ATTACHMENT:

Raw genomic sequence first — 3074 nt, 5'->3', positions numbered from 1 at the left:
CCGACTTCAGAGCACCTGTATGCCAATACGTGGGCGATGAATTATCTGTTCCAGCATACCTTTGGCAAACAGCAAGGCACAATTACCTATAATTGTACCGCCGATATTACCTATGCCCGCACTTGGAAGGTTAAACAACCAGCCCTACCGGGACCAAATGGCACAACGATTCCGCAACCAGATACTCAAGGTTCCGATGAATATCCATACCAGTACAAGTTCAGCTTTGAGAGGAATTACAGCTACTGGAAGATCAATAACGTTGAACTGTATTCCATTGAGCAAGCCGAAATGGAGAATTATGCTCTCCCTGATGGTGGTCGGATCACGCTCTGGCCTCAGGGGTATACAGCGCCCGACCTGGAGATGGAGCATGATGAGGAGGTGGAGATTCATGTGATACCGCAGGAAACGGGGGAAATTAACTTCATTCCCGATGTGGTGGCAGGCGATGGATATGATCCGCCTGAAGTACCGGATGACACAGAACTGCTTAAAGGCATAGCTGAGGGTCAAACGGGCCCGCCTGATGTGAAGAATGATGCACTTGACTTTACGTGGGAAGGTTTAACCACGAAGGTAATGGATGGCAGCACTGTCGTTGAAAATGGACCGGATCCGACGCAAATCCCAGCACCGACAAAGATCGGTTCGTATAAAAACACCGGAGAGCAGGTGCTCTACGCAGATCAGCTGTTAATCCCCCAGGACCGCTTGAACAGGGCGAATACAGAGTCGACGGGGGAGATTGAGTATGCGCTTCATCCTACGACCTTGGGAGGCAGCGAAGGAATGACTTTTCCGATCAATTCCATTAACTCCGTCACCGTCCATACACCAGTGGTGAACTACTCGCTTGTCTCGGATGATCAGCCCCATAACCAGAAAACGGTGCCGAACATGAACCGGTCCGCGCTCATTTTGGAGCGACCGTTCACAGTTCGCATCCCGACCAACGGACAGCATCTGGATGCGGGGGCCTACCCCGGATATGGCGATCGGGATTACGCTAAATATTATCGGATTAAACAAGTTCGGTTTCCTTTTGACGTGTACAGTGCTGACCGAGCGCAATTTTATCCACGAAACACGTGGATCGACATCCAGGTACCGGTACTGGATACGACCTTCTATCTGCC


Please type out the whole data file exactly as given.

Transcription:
Raw genomic sequence first — 3074 nt, 5'->3', positions numbered from 1 at the left:
CCGACTTCAGAGCACCTGTATGCCAATACGTGGGCGATGAATTATCTGTTCCAGCATACCTTTGGCAAACAGCAAGGCACAATTACCTATAATTGTACCGCCGATATTACCTATGCCCGCACTTGGAAGGTTAAACAACCAGCCCTACCGGGACCAAATGGCACAACGATTCCGCAACCAGATACTCAAGGTTCCGATGAATATCCATACCAGTACAAGTTCAGCTTTGAGAGGAATTACAGCTACTGGAAGATCAATAACGTTGAACTGTATTCCATTGAGCAAGCCGAAATGGAGAATTATGCTCTCCCTGATGGTGGTCGGATCACGCTCTGGCCTCAGGGGTATACAGCGCCCGACCTGGAGATGGAGCATGATGAGGAGGTGGAGATTCATGTGATACCGCAGGAAACGGGGGAAATTAACTTCATTCCCGATGTGGTGGCAGGCGATGGATATGATCCGCCTGAAGTACCGGATGACACAGAACTGCTTAAAGGCATAGCTGAGGGTCAAACGGGCCCGCCTGATGTGAAGAATGATGCACTTGACTTTACGTGGGAAGGTTTAACCACGAAGGTAATGGATGGCAGCACTGTCGTTGAAAATGGACCGGATCCGACGCAAATCCCAGCACCGACAAAGATCGGTTCGTATAAAAACACCGGAGAGCAGGTGCTCTACGCAGATCAGCTGTTAATCCCCCAGGACCGCTTGAACAGGGCGAATACAGAGTCGACGGGGGAGATTGAGTATGCGCTTCATCCTACGACCTTGGGAGGCAGCGAAGGAATGACTTTTCCGATCAATTCCATTAACTCCGTCACCGTCCATACACCAGTGGTGAACTACTCGCTTGTCTCGGATGATCAGCCCCATAACCAGAAAACGGTGCCGAACATGAACCGGTCCGCGCTCATTTTGGAGCGACCGTTCACAGTTCGCATCCCGACCAACGGACAGCATCTGGATGCGGGGGCCTACCCCGGATATGGCGATCGGGATTACGCTAAATATTATCGGATTAAACAAGTTCGGTTTCCTTTTGACGTGTACAGTGCTGACCGAGCGCAATTTTATCCACGAAACACGTGGATCGACATCCAGGTACCGGTACTGGATACGACCTTCTATCTGCC